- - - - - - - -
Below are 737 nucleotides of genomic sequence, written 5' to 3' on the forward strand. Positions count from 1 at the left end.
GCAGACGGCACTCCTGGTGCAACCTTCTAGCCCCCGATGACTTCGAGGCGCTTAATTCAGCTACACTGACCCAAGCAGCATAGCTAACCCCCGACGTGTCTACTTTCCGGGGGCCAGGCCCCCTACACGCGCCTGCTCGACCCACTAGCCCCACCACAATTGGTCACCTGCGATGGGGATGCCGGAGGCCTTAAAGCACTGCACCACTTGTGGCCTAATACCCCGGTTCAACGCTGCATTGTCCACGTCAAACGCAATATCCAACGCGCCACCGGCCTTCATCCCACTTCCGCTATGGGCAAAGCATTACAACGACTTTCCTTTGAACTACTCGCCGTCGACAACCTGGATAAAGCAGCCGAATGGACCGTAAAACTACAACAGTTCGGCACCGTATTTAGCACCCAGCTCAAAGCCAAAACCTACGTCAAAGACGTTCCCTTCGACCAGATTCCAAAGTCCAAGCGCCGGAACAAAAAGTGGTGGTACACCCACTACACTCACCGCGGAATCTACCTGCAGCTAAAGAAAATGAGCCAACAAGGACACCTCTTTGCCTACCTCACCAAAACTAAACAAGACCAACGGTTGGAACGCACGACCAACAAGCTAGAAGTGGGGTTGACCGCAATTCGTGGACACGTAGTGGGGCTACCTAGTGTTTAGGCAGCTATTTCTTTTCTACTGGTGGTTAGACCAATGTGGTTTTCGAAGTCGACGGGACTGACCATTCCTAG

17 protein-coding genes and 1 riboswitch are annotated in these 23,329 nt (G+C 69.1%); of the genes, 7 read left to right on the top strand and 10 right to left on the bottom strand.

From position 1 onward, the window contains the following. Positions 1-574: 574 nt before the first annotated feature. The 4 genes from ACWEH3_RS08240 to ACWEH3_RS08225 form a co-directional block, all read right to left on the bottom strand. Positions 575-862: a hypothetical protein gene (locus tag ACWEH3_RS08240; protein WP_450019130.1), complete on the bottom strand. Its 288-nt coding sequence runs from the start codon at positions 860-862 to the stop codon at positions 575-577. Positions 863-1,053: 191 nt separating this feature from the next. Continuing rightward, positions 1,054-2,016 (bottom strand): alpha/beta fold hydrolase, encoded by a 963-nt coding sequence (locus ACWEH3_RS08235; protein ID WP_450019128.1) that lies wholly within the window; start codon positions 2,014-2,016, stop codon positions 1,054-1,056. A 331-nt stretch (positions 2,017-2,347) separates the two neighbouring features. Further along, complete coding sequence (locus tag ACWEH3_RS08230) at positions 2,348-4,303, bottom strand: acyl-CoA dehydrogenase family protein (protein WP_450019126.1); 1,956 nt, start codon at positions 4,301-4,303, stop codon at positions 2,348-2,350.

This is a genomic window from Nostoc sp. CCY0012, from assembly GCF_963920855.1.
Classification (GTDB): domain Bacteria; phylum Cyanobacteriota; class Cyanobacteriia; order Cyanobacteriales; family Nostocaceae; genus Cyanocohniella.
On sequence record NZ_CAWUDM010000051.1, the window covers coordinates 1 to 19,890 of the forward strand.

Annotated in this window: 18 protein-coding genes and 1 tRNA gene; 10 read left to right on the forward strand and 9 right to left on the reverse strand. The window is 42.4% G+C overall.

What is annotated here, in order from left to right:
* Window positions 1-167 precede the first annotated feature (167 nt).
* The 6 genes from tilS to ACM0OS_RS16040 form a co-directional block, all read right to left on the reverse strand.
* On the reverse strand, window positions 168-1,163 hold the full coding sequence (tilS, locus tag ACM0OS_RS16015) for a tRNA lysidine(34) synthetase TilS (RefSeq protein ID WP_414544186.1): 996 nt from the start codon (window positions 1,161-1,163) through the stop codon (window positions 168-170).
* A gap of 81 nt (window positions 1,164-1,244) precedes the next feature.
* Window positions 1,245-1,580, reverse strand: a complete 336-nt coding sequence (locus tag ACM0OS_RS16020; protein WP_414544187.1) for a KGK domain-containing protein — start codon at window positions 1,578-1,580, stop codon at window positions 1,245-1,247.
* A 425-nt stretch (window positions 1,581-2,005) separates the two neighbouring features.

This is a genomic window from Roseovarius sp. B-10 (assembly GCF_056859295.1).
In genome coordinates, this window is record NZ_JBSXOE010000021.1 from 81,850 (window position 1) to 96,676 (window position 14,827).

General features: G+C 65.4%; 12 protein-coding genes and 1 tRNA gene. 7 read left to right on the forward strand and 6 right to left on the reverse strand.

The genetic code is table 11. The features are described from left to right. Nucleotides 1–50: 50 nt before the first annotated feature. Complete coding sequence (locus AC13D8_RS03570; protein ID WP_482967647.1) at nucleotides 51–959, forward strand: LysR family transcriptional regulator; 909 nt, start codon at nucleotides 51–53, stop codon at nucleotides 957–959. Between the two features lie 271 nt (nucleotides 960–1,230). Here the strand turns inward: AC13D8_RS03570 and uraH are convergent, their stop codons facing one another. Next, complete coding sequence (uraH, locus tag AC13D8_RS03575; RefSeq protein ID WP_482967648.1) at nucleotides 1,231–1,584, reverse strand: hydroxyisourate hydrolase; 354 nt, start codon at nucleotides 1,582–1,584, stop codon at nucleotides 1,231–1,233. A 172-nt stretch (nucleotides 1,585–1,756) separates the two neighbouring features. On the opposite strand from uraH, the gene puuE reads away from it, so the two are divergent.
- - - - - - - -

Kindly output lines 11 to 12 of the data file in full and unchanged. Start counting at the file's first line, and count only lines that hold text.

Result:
* The 6 genes from tilS to ACM0OS_RS16040 form a co-directional block, all read right to left on the reverse strand.
* On the reverse strand, window positions 168-1,163 hold the full coding sequence (tilS, locus tag ACM0OS_RS16015) for a tRNA lysidine(34) synthetase TilS (RefSeq protein ID WP_414544186.1): 996 nt from the start codon (window positions 1,161-1,163) through the stop codon (window positions 168-170).